In domestic horses, the mutation has had a major impact on their diversification, as the altered gait characteristics of a number of breeds apparently require this mutation, according to a study that includes a Texas A&M University researcher.
Gus Cothran, a professor in the Animal Genetic Lab of the College of Veterinary Medicine & Biomedical Sciences, is part of a team of researchers that examined motion in horses and also mice. Their findings are published in the current issue of Nature magazine.
Cothran and the team used a process called "whole genome SNP analysis" to study the genes of 70 Icelandic horses that had either four gaits or five, with the pace being the fifth gait. This pointed to a gene identified as DMRT3 that is critical for horse motion and limb movement.
They found that DMRT3 has a major impact on the movement of a horse, especially its gait. Horses have gaits classified in three descriptions of speed: walk, trot and gallop.
" 'Gaitedness' is a trait that naturally occurs in all horses, but many breeds have been developed for a specific speed or gait," Cothran explains.
The team sequenced the DMRT3 gene of the test horses and found that in almost every case of gaited horses, there was mutation in the DMRT3 that caused a premature "stop codon" which causes the protein product of the gene to be terminated before the whole protein is completed. This alters the function of the protein which leads to the differences associated with the gait.
Cothran and the team also examined the same gene and its effect on mice.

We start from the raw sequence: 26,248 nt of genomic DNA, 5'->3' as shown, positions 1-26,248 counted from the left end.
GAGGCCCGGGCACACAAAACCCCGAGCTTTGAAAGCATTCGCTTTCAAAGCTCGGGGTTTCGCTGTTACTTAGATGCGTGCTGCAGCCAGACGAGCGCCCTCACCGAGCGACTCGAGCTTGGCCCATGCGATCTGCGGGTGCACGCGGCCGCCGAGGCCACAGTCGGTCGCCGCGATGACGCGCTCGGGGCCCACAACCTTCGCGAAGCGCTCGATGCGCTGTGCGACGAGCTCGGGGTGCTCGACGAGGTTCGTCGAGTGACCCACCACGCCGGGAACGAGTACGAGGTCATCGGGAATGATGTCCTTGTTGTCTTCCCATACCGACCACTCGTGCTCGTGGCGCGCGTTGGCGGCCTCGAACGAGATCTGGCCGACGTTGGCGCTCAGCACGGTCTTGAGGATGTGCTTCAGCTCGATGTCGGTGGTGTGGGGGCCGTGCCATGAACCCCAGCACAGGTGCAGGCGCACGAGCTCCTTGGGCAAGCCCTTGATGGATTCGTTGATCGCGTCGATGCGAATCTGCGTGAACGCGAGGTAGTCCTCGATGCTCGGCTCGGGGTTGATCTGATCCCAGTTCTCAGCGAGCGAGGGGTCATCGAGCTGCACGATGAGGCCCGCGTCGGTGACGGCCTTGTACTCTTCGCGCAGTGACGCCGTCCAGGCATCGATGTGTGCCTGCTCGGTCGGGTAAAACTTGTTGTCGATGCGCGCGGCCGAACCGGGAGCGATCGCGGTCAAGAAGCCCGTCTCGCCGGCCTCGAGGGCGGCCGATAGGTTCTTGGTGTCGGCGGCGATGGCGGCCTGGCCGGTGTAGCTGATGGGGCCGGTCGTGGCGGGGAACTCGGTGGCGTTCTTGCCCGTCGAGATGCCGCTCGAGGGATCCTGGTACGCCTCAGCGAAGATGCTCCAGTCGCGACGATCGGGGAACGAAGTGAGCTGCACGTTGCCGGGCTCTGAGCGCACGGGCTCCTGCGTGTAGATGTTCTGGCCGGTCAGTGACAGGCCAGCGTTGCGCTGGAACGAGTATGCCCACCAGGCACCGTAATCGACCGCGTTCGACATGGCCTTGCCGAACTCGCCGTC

"We specifically looked at the gene and its effect on the movement of mice, such as its swimming ability," he adds.
"The motion ability of mice seemed suppressed and was similar, though not identical to that of gaited horses."
Cothran says with more research, the findings could have critical importance to horse breeding and horse racing. Many horses are specifically bred for certain types of gait, such as harness racing.
"We need to examine the DMRT3 on certain breeds and see if it can directly affect the speed and movement of horses," he adds.
"Naturally, it's something that horse breeders and anyone involved with horse racing would be interested in and would want to know about. These findings could have a major impact on future horse breeding.
"We think it's an exciting step in looking at motion, speed and limb movement, and it's possible it could have implications in other species, too."
The project was funded by grants from the Swedish Brain Foundation and computer resources were supplied by the Royal Swedish Academy of Sciences Research.
About Research at Texas A&M University:
As one of the world's leading research institutions, Texas A&M is in the vanguard in making significant contributions to the storehouse of knowledge, including that of science and technology. Research conducted at Texas A&M represents an annual investment of more than $700 million. That research creates new knowledge that provides basic, fundamental and applied contributions resulting in many cases in economic benefits to the state, nation and world.
Media contact: Keith Randall, News & Information Services, at (979) 845-4644 or email@example.com; Gus Cothran at (979) 845-0229 or firstname.lastname@example.org
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